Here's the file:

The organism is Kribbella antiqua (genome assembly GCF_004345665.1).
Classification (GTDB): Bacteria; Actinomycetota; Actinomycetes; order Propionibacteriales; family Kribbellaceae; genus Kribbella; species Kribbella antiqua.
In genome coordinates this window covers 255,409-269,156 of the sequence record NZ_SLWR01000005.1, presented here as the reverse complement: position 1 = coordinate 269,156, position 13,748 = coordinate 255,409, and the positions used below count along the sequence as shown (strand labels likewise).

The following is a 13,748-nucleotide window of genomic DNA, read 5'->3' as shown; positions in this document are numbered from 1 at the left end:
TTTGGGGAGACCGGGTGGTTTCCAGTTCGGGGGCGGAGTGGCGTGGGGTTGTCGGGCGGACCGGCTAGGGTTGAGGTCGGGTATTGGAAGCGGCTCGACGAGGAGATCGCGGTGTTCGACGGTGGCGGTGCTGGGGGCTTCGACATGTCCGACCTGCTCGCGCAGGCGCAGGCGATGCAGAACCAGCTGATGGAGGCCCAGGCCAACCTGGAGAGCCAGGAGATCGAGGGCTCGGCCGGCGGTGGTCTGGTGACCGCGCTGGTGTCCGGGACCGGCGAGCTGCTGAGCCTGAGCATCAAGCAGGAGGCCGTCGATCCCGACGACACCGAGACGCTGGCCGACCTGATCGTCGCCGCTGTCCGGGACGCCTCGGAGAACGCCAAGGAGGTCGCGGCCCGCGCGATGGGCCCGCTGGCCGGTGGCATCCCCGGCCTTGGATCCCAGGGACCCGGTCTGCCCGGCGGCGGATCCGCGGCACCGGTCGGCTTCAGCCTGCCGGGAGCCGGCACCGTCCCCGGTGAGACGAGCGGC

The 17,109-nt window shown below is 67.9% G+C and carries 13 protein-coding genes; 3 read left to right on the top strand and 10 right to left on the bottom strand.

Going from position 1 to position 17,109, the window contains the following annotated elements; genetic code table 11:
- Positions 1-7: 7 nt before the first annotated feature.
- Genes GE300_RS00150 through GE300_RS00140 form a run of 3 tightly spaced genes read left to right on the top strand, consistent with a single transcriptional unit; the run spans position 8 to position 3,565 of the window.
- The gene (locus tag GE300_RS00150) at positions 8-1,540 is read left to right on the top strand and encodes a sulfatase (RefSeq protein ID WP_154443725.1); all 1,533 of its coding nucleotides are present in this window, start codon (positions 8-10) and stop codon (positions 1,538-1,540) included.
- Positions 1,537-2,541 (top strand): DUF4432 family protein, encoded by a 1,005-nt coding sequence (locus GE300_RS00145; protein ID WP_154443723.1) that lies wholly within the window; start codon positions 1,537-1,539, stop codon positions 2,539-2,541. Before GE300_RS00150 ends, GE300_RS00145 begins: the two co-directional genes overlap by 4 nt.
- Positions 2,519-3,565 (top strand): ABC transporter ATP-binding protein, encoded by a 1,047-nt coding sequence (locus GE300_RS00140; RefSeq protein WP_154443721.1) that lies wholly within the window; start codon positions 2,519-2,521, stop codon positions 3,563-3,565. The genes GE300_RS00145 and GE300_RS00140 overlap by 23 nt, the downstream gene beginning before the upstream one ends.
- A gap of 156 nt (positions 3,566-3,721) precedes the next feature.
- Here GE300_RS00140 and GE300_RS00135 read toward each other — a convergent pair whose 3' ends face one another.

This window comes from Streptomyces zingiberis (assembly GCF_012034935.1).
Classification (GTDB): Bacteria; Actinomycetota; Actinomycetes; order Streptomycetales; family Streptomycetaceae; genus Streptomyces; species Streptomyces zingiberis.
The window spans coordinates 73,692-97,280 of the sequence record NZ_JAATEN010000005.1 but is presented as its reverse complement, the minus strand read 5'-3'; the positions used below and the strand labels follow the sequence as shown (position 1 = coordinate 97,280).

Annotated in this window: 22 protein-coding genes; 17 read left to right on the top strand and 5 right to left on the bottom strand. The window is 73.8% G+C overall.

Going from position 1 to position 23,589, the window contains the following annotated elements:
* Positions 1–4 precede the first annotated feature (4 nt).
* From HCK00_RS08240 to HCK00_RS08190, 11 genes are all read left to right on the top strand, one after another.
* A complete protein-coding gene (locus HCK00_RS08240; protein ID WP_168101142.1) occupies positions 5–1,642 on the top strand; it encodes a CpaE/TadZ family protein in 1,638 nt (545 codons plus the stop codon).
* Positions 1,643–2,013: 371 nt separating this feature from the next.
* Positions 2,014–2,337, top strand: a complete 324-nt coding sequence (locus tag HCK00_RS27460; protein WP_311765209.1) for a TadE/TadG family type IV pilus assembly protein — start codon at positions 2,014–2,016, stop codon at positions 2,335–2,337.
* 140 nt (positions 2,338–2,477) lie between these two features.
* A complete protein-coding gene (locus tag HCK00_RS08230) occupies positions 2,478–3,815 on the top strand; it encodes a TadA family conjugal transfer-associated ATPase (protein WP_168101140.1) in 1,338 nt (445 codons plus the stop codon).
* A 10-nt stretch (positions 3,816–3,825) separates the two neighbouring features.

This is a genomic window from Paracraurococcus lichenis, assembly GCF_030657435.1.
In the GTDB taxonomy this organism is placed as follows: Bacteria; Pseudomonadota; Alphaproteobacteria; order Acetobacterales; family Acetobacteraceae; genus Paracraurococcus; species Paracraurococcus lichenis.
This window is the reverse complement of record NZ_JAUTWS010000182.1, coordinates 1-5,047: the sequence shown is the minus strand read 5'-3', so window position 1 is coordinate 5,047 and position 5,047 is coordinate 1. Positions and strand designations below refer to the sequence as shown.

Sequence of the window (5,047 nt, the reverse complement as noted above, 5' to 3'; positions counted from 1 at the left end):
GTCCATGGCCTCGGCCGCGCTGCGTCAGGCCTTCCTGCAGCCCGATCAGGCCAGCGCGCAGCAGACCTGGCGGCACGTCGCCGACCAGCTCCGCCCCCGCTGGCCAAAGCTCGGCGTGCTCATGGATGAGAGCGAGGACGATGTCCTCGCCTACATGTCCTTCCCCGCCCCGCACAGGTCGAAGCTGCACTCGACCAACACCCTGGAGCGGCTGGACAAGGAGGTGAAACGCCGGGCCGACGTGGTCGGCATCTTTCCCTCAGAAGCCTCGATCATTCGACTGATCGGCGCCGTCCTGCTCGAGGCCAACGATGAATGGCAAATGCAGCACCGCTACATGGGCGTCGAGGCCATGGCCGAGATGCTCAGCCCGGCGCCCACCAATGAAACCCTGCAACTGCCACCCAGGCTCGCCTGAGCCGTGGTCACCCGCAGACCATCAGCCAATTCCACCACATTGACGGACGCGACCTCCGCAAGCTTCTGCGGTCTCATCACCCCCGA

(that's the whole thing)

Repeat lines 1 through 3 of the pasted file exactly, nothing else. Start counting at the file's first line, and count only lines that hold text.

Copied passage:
The organism is Kribbella antiqua (genome assembly GCF_004345665.1).
Classification (GTDB): Bacteria; Actinomycetota; Actinomycetes; order Propionibacteriales; family Kribbellaceae; genus Kribbella; species Kribbella antiqua.
In genome coordinates this window covers 255,409-269,156 of the sequence record NZ_SLWR01000005.1, presented here as the reverse complement: position 1 = coordinate 269,156, position 13,748 = coordinate 255,409, and the positions used below count along the sequence as shown (strand labels likewise).